“We all have self-doubt. You don’t deny it, but you also don’t capitulate to it. You embrace it.”
– Kobe Bryant
Last weekend I had the absolute pleasure of meeting Kirstie Clements – the ex editor-in-chief of Vogue magazine, and accomplished author of three books. Clements gave a wonderful talk, and I was left very inspired by her words. Speaking about many valuable topics that were relevant to where most of the event attendees were in their lives, there was a lot that we could all take from our interactions with her. One of the most poignant topics was that of self doubt.
I have experienced (and still am experiencing) self doubt in many aspects of my life – in my relationships, my career, even my ability to put on a dinner party for a group of people. Being constantly bombarded with other people’s successes (especially so with the advent of social media), it becomes easier and easier to judge and criticise yourself for not having accomplished, or not being able to accomplish, the same things in your life. I constantly find myself judging my self worth on the opinions that others have of me. I have let relationships, and more specifically the breakdown of relationships, dictate the way I feel about myself. I compare the successes of my 22 year old brother to what I had achieved at that age and feel like a no-hoper. I look at myself in the mirror and question my outfit, certain parts of my body and my overall appearance. I have amazing opportunities arise and I wonder ‘why in the world me’? Am I going to be able to do this? I can’t give them what they want!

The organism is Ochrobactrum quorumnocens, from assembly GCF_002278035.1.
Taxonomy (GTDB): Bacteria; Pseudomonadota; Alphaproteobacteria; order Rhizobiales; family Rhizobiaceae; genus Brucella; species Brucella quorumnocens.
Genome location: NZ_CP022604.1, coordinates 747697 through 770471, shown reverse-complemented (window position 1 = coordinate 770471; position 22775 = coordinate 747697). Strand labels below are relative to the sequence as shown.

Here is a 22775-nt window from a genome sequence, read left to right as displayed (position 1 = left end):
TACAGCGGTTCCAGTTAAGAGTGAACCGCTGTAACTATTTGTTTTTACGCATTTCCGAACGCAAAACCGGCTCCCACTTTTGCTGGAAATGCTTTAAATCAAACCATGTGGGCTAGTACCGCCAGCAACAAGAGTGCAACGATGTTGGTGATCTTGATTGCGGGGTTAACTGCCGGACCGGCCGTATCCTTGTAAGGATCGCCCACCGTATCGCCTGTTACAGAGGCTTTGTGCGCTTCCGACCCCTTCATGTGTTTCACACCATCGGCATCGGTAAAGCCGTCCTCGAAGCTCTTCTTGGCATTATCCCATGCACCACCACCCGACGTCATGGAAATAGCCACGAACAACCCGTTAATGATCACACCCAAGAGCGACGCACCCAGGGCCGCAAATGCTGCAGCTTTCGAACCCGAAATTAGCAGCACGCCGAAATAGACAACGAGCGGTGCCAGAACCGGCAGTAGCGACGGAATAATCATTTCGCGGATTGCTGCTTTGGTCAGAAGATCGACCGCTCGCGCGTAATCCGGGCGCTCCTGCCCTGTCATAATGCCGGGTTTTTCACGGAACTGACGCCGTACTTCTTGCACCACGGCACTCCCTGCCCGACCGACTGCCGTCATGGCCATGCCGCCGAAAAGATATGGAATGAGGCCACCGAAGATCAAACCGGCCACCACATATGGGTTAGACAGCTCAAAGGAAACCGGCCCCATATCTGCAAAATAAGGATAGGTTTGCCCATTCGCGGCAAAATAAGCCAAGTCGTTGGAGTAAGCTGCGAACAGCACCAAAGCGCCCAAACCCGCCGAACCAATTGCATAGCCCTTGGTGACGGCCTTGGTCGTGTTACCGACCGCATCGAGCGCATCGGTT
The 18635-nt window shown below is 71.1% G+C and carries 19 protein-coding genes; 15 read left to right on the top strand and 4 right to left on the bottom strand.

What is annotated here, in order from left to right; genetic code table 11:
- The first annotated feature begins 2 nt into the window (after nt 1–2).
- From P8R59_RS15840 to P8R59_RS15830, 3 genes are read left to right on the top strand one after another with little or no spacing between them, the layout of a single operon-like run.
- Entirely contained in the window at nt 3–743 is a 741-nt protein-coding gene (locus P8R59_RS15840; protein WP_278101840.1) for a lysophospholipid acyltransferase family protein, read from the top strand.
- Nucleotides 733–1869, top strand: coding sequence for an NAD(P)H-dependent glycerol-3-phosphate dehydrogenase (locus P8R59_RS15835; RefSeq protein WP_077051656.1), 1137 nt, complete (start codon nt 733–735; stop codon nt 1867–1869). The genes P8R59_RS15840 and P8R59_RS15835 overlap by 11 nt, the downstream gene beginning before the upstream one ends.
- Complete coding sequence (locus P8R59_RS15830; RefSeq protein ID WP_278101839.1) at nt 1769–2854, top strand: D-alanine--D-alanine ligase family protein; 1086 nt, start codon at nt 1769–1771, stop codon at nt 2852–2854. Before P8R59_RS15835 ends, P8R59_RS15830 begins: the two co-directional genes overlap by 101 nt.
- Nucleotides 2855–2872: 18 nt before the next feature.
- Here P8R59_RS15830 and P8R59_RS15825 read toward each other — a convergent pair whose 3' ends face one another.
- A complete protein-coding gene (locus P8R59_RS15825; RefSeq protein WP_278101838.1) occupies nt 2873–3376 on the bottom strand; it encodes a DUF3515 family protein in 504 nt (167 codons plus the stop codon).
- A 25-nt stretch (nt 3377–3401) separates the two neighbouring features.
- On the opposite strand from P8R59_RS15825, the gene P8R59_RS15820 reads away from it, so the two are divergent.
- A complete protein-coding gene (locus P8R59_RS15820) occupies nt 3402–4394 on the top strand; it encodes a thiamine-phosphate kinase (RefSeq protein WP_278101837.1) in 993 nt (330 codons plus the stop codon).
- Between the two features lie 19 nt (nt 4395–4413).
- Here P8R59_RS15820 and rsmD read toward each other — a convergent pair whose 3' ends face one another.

My point being, I am so quick to judge and self deprecate because I have found it much easier to blame myself for the less than perfect situations in my life, to see the not-so-amazing traits in my personality and appearance, or to not believe in myself to save myself from attempting and ultimately failing. The pressure that we can put on ourselves to be the best we possibly can be, and then the pain we endure when we don’t adequately meet the set expectations, is ludicrous. Of course we aren’t all perfect, and if we were, the world would be one boring Utopia. One of the things that Kirstie mentioned in relation to self doubt really resonated with me, and that was to quit judging and questioning yourself, because there are already plenty of people who are going to do so. While it isn’t a sentence full of fluff and glitter and fuzzy-make-feel-good, it is one that is entirely true. In life, people are always going to form their own opinions of you, question the way you do things and not necessarily agree with things you have chosen to do, regardless of what you think of yourself. If other people are going to do this for you, then why put the pressure on yourself?
Limiting or upsetting yourself because of internalised pressures and preconceived ideas only limits the amazing things you could possibly achieve and the incredible people you could meet. Rather than being scared of failure, or what people might think, leave all of the self doubt behind, grab the bull by the horns and just go for it. Forget the times you may have been told you couldn’t do it, the times where you felt like you just weren’t good enough and all of the comparisons you have made to other people. Ultimately, you are only hurting yourself! I guess it is all a part of growing up, learning and experiencing!
If you are someone who has also struggled with self doubt, I would love to hear what you have to say about it!